|Can you say marijuana tourism? As soon as Saipan legalizes marijuana — which it almost did this week — the stoner dollars will start pouring in, mine included.|
Ahhh… Sugar white beaches and sugar-frosted sticky buds.
A tropical Pacific island paradise almost just legalized weed — and no passport is required to visit from the United States, since it is a protectorate. While that stony dream may have just suffered a setback, it lives on and may soon be put up for a popular vote.
The House passed the marijuana legalization bill on Wednesday, but at least five of nine senators are lukewarm to the idea of legalizing marijuana in the Commonwealth of the Northern Mariana Islands (CNMI), which includes Saipan, Tinian, Ascuncion and Rota islands in the Pacific. This probably means the bill is doomed, reports Haidee V. Eugenio at the Saipan Tribune.
|Photo: The Saipan Blog|
|Rep. Stanley Torres: “I have found that the time has come to legalize the use and possession of marijuana for all purposes”|
House Bill 17-45, sponsored by Rep. Stanley Torres (I-Saipan), passed the House Wednesday on a 10-7 vote with one abstention.
The bill would legalize, regulate and tax marijuana use for medicinal and recreational purposes in the CNMI, one of a list of revenue-generating bills pending in the 17th Legislature for the cash-strapped island nation.
Senate President Paul A. Manglona (R-Rota) said on Friday that he does not support the legalization bill.
“I don’t want to put our children at risk,” he said. “Our children are not for sale because in a way, this bill wants to generate revenue. I think that the message is clear.”
Manglona sanctimoniously called on House members to instead work with the Senate’s ad-hoc Committee on Tax Policy and Enforcement Review “on exploring different ways to effectively enforce tax laws and generate revenue” that are not related to allowing cannabis.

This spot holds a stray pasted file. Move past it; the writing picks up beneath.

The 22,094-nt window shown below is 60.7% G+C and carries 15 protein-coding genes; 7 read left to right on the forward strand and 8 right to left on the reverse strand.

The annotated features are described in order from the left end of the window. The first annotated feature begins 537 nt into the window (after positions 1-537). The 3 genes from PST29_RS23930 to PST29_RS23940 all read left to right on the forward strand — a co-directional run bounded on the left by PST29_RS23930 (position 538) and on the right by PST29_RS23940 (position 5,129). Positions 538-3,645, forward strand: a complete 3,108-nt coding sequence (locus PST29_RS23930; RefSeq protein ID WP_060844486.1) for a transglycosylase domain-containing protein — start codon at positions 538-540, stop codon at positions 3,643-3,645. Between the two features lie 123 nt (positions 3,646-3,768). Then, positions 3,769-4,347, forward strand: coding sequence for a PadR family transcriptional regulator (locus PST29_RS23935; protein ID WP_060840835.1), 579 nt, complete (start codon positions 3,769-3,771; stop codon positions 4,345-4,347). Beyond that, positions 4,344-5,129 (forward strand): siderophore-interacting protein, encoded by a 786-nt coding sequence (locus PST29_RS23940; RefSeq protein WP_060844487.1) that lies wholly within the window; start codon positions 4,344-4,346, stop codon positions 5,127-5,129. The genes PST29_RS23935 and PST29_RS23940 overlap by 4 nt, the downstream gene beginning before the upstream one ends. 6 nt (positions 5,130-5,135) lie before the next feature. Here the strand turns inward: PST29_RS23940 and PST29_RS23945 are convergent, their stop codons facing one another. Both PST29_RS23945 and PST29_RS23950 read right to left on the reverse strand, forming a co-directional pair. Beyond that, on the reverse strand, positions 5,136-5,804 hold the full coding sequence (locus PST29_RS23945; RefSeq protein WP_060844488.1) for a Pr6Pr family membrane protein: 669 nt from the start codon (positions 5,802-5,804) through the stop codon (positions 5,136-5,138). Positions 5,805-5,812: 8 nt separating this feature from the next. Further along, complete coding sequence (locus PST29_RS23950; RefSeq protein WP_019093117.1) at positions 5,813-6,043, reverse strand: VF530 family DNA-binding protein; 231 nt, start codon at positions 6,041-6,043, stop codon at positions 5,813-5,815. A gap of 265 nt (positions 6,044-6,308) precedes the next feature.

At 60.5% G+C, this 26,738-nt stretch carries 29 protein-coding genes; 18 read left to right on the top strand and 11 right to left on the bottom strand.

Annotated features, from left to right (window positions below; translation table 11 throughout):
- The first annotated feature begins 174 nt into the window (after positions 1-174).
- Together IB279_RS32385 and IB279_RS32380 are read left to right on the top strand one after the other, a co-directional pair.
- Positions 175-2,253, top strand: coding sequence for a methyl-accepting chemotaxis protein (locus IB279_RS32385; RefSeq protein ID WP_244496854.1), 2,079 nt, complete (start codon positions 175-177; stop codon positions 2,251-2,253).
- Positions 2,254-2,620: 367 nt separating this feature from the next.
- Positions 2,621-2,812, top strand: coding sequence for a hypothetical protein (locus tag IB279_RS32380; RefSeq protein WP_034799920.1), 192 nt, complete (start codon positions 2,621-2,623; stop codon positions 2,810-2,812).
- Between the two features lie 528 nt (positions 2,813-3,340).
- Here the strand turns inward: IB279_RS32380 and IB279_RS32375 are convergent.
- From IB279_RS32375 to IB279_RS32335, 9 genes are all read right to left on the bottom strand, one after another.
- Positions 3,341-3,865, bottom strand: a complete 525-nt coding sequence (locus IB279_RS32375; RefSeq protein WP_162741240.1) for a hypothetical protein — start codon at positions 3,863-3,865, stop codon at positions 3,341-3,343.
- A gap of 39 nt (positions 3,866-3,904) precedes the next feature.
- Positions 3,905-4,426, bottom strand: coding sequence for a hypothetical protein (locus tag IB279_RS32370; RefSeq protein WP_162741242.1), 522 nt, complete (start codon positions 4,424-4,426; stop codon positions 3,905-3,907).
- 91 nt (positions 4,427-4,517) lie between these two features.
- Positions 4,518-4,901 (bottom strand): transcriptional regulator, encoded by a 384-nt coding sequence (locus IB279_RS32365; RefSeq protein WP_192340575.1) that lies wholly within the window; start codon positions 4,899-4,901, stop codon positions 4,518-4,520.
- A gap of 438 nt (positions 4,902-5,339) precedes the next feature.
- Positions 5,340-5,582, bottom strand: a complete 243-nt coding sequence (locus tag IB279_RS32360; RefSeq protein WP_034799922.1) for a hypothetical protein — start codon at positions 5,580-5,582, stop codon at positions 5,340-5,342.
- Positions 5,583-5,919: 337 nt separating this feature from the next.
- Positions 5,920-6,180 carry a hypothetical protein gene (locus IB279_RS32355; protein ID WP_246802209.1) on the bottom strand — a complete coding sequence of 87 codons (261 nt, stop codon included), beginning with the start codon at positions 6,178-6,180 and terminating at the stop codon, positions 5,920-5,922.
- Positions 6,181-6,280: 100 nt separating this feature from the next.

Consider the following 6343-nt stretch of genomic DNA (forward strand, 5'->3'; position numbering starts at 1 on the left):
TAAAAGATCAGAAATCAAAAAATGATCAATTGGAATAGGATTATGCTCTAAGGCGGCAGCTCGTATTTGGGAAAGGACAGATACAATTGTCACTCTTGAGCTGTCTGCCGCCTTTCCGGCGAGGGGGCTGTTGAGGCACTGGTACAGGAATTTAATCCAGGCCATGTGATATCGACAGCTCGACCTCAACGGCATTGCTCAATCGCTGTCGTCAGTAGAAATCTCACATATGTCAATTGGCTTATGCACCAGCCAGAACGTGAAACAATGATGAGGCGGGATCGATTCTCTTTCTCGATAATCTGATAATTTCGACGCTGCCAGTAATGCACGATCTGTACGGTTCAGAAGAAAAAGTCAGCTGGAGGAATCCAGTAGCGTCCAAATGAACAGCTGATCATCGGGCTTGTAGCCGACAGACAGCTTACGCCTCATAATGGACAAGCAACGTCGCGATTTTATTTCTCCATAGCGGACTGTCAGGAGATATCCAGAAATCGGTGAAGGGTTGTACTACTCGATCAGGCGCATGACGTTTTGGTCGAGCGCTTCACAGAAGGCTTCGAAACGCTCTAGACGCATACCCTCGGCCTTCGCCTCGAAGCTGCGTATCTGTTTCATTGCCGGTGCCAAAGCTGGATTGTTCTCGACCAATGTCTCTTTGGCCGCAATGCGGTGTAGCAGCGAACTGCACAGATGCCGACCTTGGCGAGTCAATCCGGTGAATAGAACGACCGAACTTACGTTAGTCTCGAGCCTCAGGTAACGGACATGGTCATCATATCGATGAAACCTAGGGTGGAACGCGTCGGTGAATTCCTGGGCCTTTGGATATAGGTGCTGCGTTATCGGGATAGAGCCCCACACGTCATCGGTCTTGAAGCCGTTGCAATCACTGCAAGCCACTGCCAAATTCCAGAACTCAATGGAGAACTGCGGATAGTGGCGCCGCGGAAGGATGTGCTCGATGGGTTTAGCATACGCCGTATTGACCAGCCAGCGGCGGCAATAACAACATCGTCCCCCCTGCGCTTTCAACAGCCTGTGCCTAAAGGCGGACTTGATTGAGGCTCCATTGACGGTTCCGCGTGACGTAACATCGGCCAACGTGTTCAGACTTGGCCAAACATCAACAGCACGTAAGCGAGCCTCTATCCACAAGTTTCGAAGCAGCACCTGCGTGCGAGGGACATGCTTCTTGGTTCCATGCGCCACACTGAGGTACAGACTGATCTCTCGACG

“Before we could even get to the idea of marijuana legalization, let’s exhaust the first 99 ideas to generate revenue,” Manglona said, sounding just as dumb as many American politicians. “I cannot speak for the other senators on what they want to do with the bill but I personally do not support this bill.”
Sen. Frank Cruz (R-Tinian) said he does not support the marijuana legalization, either, and offered three weak and threadbare reasons.
“First, I am a retired police officer,” Cruz said. “I spent 20 years as a police officer and it is not right for me to support this kind of legalization.” Surprise, surprise.
Second, Cruz claimed their is no guarantee that passing the bill would generate needed revenue for the government. Yeah, he really said that.
And third, Cruz claimed that legalizing pot would put at risk millions of dollars in federal funds that the CNMI is “guaranteed” to lose, citing the U.S. federal funds received by the Department of Public Health, the Criminal Justice Planning Agency and the public school system, among other agencies.
“I’m not going to support a bill that cannot guarantee revenue,” Cruz said. “I also am not going to support a bill that will let the CNMI lose millions in funds that are guaranteed to come our way every year.”
Sen. Jovita Taimanao (I-Rota) joined the clueless chorus, claiming she believed the risks are greater than the benefits that could be gained from legalizing cannabis in the CNMI.
“If they’re saying this bill will generate revenue for the CNMI, how much?” she said. “Where is the study, where is the statistics [sic]to support that? What I know for sure is that DPL [Department of Public Health] alone may lose $10 million in federal funds if we legalize marijuana use here.”
The House Committee on Natural Resources said enactment of the bill into law “will possibly result in the loss of federal funds but at the same time the Commonwealth government will generate funds through taxation.”
The question should be put before CNMI voters through a legislative or popular initiative, according to Senate Vice President Jude U. Hofschneider (R-Tinian).
“Let the majority decide,” Hofschneider said. “Personally, I am not in support of it.”
The bill would allow people 21 and older to “possess, cultivate, or transport marijuana for personal use.”
It also permits the regulation and taxation of commercial production and sale of cannabis, but prohibits possession on school grounds and prohibits use in the presence of minors.